The title story, "Townies," details what really happened one night, after hours, in a once popular East Texas sports bar, and the sinister revenge that would soon follow.
"Knacker," the story of a Texan who finds himself homeless in Dublin, Ireland, and willing to sacrifice damn near anything to scratch together what remaining pride he may have lost.
"Let's Be Awful" tells the story of a cocktail waitress who decides that, after a horrid round of revenge porn, her days of playing the victim have past.
In "A Lot Prettier (When You Smile)," we are introduced to a woman who can wrap any man around her finger and decides to put that powerful skill to use one last time.
When a black sheep son comes home to his sick momma's deathbed in "The Only Hell My Momma Ever Raised," he discovers long lost family secrets, as well as how he can use his own set of skills to give her a proper send off.
When Old Man McCarthy turns up dead in the bottoms of "Blood Holler," a cursory investigation turns up an unlikely suspect, which barely scratches the surface of the true implications of the brutal crime.
These and other stories will have you turning the pages to read more of one of the most unique voices in southern fiction.
|Product dimensions:||5.40(w) x 8.40(h) x 0.70(d)|
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For what seemed a long time, there weren't no place further from Dallas than the Piney Woods of Lufkin. That November — the one in sixty-three — all us Texans suddenly got lumped together. Everybody liked to have a story of what happened that day, where they were, what they done. I reckon I have one as well, even though I never told it to nobody and never planned on it.
We saw it on the television, like everybody else. They had a box in Tucker Danville's office, in back of his restaurant. He had the place done up like his own living room so he could relax when he wasn't yelling at waiters or telling folks they was crazy, their steaks weren't undercooked. He'd keep a bottle of good whiskey back there, as well as a bottle of bad whiskey. You always knew where you stood with Tucker.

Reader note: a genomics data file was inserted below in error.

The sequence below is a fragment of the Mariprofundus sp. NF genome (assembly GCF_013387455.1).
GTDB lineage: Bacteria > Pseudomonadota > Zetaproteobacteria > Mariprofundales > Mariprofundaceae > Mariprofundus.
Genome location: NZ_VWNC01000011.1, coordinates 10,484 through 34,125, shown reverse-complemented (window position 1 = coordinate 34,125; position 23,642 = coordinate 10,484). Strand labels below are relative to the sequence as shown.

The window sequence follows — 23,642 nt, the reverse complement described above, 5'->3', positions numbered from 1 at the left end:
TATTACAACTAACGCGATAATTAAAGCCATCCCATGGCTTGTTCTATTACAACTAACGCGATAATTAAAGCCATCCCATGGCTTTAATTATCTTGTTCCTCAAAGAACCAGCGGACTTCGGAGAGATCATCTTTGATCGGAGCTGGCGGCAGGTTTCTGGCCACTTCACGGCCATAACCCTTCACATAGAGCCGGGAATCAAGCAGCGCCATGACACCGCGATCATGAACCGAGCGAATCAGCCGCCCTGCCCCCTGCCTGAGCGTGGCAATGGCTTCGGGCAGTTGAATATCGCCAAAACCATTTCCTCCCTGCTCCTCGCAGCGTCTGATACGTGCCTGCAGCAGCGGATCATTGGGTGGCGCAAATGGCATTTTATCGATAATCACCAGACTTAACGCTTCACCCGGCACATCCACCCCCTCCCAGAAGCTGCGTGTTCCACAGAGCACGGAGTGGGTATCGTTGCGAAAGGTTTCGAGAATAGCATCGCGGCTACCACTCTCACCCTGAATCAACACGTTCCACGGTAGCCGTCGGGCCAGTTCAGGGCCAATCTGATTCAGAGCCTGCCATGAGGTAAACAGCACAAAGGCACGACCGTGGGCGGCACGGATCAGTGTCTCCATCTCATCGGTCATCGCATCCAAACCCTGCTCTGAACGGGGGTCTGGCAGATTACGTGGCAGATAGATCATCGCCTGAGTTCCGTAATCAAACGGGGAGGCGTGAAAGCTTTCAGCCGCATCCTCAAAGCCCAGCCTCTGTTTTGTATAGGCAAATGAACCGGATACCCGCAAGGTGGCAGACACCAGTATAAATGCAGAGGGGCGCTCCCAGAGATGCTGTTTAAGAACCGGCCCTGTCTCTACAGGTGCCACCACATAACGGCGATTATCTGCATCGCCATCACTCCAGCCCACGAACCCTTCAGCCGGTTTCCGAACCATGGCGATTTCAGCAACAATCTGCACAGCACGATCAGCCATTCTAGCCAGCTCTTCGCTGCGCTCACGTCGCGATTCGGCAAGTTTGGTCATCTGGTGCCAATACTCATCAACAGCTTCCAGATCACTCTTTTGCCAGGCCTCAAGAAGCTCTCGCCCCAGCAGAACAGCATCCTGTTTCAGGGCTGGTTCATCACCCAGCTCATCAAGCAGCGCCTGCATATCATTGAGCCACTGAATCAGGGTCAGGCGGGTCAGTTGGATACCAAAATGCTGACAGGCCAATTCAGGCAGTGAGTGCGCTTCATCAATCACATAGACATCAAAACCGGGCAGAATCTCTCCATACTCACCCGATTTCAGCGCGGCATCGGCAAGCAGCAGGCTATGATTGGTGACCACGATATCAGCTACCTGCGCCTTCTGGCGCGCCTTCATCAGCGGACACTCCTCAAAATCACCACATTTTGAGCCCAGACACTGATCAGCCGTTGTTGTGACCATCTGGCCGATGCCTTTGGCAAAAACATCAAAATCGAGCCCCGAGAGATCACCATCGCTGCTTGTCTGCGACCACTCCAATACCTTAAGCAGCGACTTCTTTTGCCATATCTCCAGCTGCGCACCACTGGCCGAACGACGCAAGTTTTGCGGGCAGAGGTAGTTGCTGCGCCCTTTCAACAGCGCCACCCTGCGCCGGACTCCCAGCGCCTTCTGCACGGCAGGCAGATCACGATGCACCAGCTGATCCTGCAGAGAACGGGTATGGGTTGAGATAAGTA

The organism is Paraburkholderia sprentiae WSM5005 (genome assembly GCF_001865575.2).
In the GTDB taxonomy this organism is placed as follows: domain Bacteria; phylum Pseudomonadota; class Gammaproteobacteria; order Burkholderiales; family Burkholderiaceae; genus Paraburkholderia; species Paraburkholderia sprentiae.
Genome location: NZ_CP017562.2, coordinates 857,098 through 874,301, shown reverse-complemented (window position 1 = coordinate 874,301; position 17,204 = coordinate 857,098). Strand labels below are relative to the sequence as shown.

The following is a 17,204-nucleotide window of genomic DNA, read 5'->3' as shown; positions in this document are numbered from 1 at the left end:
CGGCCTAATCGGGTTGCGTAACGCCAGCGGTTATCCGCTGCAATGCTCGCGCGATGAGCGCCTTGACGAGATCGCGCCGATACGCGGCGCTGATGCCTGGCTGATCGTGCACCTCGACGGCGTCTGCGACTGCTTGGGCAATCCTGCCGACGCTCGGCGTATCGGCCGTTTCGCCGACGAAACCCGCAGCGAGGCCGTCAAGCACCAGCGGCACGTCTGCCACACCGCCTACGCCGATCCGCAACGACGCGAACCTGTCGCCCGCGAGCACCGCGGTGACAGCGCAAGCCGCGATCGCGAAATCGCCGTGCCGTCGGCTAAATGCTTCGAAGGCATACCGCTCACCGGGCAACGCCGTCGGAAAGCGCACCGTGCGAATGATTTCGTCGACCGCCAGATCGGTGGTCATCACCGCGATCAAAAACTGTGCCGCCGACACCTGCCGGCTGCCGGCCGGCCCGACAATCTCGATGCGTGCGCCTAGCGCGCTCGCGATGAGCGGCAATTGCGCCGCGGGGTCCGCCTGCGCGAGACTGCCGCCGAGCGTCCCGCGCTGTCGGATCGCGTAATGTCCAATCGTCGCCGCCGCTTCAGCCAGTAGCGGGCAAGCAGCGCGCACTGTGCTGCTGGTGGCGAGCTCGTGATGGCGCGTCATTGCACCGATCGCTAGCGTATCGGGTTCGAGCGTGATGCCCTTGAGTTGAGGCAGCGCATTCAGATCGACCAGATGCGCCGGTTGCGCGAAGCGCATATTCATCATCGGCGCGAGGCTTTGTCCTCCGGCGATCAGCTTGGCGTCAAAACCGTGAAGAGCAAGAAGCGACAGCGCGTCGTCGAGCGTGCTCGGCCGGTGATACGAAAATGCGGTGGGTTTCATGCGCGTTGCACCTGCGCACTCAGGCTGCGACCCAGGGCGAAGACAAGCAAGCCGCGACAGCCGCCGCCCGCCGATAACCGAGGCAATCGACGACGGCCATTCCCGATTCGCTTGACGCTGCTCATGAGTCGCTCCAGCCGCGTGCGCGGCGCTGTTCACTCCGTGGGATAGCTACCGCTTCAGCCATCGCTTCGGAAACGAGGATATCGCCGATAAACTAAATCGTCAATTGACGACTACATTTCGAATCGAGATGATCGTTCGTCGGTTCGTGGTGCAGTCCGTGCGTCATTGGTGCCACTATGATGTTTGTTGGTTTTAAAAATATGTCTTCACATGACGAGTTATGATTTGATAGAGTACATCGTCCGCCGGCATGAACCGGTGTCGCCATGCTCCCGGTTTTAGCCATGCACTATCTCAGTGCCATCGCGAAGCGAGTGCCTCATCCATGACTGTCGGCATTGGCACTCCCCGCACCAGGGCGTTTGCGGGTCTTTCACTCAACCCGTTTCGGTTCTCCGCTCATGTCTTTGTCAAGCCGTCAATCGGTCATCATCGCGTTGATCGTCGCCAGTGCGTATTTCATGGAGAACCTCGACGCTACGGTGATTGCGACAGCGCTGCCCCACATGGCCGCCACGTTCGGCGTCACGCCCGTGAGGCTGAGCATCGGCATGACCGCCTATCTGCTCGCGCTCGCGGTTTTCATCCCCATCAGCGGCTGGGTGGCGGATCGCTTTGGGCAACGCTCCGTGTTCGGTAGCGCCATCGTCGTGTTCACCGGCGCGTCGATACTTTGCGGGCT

Anyway, we were eating the lunch special that day, same as half of Lufkin. Tucker'd put a sign up earlier advertising how folks could get the very same lunch the president expected in Dallas, and since the pope said it was okay for the president to eat steak, then it must be okay for all Catholics to eat steak. Father White from up the road drove down and raised a stink on account of Tucker's sign, saying his lunch special was heresy and blasphemy and a bunch of other sinfulness and we was dispatched to make sure things stayed calm.
Tucker felt obliged and told me and Rufus to stick around, have something to eat. Weren't none of us Catholic, so we thanked him and took a seat.
I wasn't halfway through my Dr Pepper when Tucker's wife come out, told us all the president had been shot.
Me and Rufus went to the back office with Tucker and sat on the divan against the far wall. On the news was Walter Cronkite, his voice flat and grave. Folks in the dining room got antsy again and Rufus went to calm them down.
"This ain't good," said Tucker. "This ain't good at all."
"Folks are bound to get grumpy," I said.
"It's going to be a long day," said Tucker. He handed me a glass of whiskey and held open his door, as if waiting for me to leave. I gulped it down and handed him back his glass.
It tasted like shit.
* * *
They'd already formed a posse by the time we got to the station, about a dozen men with sticks and Louisville sluggers and maybe a shovel or two. At the head of it was Roland Marshall, who didn't have so much a drop of Catholic blood in him, but what blood he had was good and riled. He pointed his finger this way and that and caused such a ruckus that there weren't no use in trying to calm folks down.
"We best go along with them," said Rufus. "Make sure don't nothing get out of hand."
I agreed and he hopped into the bed of John David's pickup, me riding shotgun. During the ride out, John David said he never once agreed with the president, especially in the case of the blacks and what he reckoned was done in Cuba with the Bay of Pigs.
"Communist or no Communist," said John David, "we can't have folks shooting our president."
I agreed, but didn't say nothing the rest of the way. Let John David do all the talking.
We come up on the train yard round about three thirty. The president was long dead by then, though couldn't nobody remember how we heard it. Radio, maybe. Train was probably five minutes off. Rufus put his hand to the track, but we could hear it just over yonder. I took one last stab at keeping folks calm.
"All y'all know I ain't got no sympathies for the president," I told as many of them would listen. "But we got to keep our heads. Ain't no sense in doing nothing we're going to regret. Especially in the name of no-count Kennedy."